Dunn W et al. (2008) Modest wine drinking and decreased prevalence of suspected nonalcoholic fatty liver disease. Hepatology 47: 1947–1954

Evidence of the cardioprotective effect of moderate wine consumption has led some clinicians to recommend such consumption to patients at risk of coronary heart disease. However, as these patients are also at risk of nonalcoholic fatty liver disease (NAFLD), is the recommendation safe? To find out, Dunn et al. tested the hypothesis that moderate wine drinking is associated with a reduced prevalence of NAFLD.

The cross-sectional, population-based study included participants of the Third National Health and Nutrition Examination Survey who were nondrinkers (n = 7,211) or who drank wine preferentially with a total alcohol consumption of up to 10 g per day (n = 945). After exclusion of individuals with other causes of serum alanine aminotranferase (ALT) elevation, well-known ALT cutoff values were used to designate suspected NAFLD: ALT >43 U/l or >30 U/l (for men) and ALT >19 U/l (for women).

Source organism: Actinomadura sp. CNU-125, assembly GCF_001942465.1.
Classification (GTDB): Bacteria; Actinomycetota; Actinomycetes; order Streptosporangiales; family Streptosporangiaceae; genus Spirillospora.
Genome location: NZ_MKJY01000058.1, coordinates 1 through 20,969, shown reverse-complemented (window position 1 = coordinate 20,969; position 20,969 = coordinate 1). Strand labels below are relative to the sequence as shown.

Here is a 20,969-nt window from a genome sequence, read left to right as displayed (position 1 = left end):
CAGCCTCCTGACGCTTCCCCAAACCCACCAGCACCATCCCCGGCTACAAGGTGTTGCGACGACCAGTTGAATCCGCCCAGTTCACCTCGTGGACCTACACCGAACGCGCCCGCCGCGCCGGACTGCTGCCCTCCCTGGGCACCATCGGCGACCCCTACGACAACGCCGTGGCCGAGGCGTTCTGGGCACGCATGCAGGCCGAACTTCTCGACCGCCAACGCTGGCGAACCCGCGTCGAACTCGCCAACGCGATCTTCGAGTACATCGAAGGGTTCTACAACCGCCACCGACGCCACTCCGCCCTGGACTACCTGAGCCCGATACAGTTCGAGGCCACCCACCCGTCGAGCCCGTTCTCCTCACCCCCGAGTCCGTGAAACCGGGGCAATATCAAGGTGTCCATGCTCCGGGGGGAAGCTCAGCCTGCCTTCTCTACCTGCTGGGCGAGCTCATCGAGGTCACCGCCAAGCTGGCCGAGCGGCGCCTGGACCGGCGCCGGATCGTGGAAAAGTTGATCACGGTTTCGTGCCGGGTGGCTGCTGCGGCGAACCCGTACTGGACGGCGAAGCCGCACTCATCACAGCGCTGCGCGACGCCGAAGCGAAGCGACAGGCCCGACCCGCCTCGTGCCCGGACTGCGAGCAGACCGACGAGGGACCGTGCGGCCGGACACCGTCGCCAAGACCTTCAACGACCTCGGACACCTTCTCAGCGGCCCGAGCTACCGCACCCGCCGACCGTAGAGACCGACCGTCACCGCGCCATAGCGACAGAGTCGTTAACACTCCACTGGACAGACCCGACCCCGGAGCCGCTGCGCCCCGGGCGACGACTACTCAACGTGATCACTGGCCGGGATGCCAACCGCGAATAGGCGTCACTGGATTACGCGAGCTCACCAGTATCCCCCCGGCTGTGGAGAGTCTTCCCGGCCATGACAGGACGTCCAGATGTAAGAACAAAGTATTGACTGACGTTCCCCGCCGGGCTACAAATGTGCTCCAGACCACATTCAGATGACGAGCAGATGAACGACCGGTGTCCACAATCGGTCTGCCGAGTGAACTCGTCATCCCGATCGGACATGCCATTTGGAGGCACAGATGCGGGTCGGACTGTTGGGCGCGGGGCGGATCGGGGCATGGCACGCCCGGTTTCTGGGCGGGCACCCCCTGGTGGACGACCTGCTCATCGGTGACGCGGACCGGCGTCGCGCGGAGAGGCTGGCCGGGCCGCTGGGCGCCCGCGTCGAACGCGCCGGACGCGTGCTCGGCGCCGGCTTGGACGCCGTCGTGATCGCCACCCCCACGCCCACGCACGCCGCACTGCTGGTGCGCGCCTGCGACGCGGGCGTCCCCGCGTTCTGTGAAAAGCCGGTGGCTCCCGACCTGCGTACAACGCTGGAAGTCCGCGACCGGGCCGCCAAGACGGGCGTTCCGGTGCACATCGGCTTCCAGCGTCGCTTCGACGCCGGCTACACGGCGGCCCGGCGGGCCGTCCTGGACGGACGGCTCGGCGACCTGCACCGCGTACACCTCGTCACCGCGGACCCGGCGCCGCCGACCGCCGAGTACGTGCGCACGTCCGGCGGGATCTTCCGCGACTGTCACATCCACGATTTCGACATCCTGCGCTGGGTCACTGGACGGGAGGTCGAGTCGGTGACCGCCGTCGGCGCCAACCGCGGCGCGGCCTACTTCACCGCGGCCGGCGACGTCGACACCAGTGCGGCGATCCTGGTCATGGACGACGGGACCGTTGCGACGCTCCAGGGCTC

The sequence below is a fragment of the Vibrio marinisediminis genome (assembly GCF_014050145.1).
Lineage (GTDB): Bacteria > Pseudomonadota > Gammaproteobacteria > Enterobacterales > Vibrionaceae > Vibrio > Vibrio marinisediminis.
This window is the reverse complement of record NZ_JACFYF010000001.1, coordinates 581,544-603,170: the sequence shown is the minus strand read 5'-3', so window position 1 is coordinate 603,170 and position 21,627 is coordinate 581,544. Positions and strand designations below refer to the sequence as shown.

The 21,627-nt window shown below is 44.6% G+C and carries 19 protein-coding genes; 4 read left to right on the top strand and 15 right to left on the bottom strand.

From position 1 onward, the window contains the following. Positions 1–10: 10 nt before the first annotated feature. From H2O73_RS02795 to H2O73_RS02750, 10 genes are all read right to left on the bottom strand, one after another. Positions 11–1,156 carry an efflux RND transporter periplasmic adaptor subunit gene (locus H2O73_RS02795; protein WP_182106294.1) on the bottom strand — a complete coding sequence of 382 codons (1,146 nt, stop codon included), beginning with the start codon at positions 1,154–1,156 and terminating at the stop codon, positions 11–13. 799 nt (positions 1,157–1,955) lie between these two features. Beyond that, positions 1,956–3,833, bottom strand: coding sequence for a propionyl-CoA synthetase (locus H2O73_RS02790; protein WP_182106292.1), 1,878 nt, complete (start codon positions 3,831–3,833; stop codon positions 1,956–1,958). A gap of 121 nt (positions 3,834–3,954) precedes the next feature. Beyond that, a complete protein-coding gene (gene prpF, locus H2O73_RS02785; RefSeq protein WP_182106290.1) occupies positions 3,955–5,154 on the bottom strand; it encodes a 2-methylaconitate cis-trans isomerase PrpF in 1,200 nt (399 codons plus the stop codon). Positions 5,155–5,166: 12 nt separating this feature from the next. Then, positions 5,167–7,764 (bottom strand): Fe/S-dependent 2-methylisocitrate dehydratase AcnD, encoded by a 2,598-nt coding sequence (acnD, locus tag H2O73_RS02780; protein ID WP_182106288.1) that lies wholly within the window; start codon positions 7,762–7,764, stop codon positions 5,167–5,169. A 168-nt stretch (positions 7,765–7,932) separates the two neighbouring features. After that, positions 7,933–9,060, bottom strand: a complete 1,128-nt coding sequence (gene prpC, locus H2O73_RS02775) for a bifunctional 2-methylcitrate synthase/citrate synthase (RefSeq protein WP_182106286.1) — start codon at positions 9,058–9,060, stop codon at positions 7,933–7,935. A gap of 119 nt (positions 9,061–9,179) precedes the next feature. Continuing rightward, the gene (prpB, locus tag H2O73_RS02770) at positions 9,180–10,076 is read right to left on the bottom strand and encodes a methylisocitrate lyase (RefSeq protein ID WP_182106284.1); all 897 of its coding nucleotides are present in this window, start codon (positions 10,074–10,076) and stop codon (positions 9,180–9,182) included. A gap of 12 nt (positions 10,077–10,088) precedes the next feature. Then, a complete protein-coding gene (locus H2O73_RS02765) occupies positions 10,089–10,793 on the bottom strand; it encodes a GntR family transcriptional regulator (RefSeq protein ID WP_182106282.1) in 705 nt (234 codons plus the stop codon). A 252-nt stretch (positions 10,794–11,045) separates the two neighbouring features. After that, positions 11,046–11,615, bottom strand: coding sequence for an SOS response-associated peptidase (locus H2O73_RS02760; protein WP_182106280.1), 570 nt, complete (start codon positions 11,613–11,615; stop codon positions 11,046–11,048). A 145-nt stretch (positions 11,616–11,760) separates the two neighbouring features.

Moderate wine drinking was independently associated with a reduced prevalence of suspected NAFLD in a multivariate analysis that adjusted for social, demographic and lifestyle variables (adjusted odds ratios 0.15 and 0.51 for the higher and lower men's ALT cutoff values, respectively). Although moderate wine drinkers had fewer metabolic abnormalities than nondrinkers, analysis revealed that the protective effect of moderate wine drinking was independent of these variables.

The findings suggest that it is safe to drink up to one small glass of wine per day for cardioprotection and that this consumption might also protect against NAFLD. However, the researchers call for prospective studies to evaluate the full effect of moderate wine drinking on the liver.